“PG&E is pleased to work with Sun and other businesses to reduce California’s energy demand,” says Greydon Hicks, Manager, Business Energy Efficiency Programs, Pacific Gas & Electric Company. “Sun’s new server will be one more way customers can improve their businesses and reduce their energy use.”

For more information on the SWaP metric, and/or to post comments on SWaP, please go to

For more information related to all of Sun’s NC05Q4 announcements, as well as those above, go to Sun’s online press kit at

About Sun Microsystems, Inc.

A singular vision -- “The Network Is The Computer” -- guides Sun in the development of technologies that power the world’s most important markets. Sun’s philosophy of sharing innovation and building communities is at the forefront of the next wave of computing: the Participation Age. Sun can be found in more than 100 countries and on the Web at

Sun, Sun Microsystems, the Sun logo, T1, Sun Fire, CoolThreads and The Network Is The Computer are trademarks or registered trademarks of Sun Microsystems, Inc. in the United States and other countries. All SPARC trademarks are used under license and are trademarks or registered trademarks of SPARC International, Inc. in the United States and other countries. Products bearing SPARC trademarks are based upon an architecture developed by Sun Microsystems, Inc.

Safe Harbor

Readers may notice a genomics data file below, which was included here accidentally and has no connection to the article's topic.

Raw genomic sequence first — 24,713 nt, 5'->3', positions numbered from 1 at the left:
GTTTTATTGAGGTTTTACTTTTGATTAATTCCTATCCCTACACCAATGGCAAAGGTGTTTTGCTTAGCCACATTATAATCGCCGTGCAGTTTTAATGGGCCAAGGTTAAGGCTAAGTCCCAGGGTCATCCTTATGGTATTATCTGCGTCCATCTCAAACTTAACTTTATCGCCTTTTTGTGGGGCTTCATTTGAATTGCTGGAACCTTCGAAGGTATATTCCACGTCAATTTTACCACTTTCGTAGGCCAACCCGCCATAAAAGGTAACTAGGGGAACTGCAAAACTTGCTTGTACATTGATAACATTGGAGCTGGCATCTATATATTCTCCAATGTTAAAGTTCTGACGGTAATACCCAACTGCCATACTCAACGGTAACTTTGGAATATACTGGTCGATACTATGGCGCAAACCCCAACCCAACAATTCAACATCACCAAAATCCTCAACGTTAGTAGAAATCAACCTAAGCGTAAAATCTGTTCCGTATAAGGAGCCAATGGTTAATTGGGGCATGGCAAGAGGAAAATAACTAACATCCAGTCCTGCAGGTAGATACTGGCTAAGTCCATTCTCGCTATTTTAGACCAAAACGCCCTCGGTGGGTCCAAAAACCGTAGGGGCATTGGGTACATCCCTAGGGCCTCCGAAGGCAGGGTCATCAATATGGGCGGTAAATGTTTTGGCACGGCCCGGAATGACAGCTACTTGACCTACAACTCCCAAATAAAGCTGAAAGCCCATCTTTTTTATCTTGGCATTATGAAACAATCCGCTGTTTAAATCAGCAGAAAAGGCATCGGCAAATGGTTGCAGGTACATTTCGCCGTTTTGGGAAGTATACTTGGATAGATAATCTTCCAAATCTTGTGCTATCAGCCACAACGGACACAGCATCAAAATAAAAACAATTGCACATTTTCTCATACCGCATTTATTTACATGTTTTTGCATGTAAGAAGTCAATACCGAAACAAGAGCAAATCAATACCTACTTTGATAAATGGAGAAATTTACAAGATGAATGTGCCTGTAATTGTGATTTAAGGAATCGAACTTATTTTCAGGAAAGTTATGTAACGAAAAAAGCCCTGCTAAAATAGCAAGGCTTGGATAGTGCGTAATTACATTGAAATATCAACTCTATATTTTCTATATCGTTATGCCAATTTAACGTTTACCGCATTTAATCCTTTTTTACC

This press release contains forward-looking statements regarding Sun’s beliefs and expectations regarding its plans with Pacific Gas and Electric Company. These forward-looking statements involve known and unknown risks, uncertainties and other factors that are difficult to predict and that may cause actual results to differ materially. The following important factors, among others, could cause actual results to differ materially from those expressed in these forward-looking statements: competition with existing or new competitors; failure to rapidly and successfully develop and introduce new products and manage our inventory; and our reliance on single-source suppliers. Please also refer to Sun’s periodic reports that are filed from time to time with the Securities and Exchange Commission, including our Annual Report on Form 10-K for the fiscal year ended June 30, 2005 and our Quarterly Report on Form 10-Q for the fiscal quarter ended September 25, 2005. Sun disclaims any obligation and does not undertake to update or revise the forward-looking statements in this press release.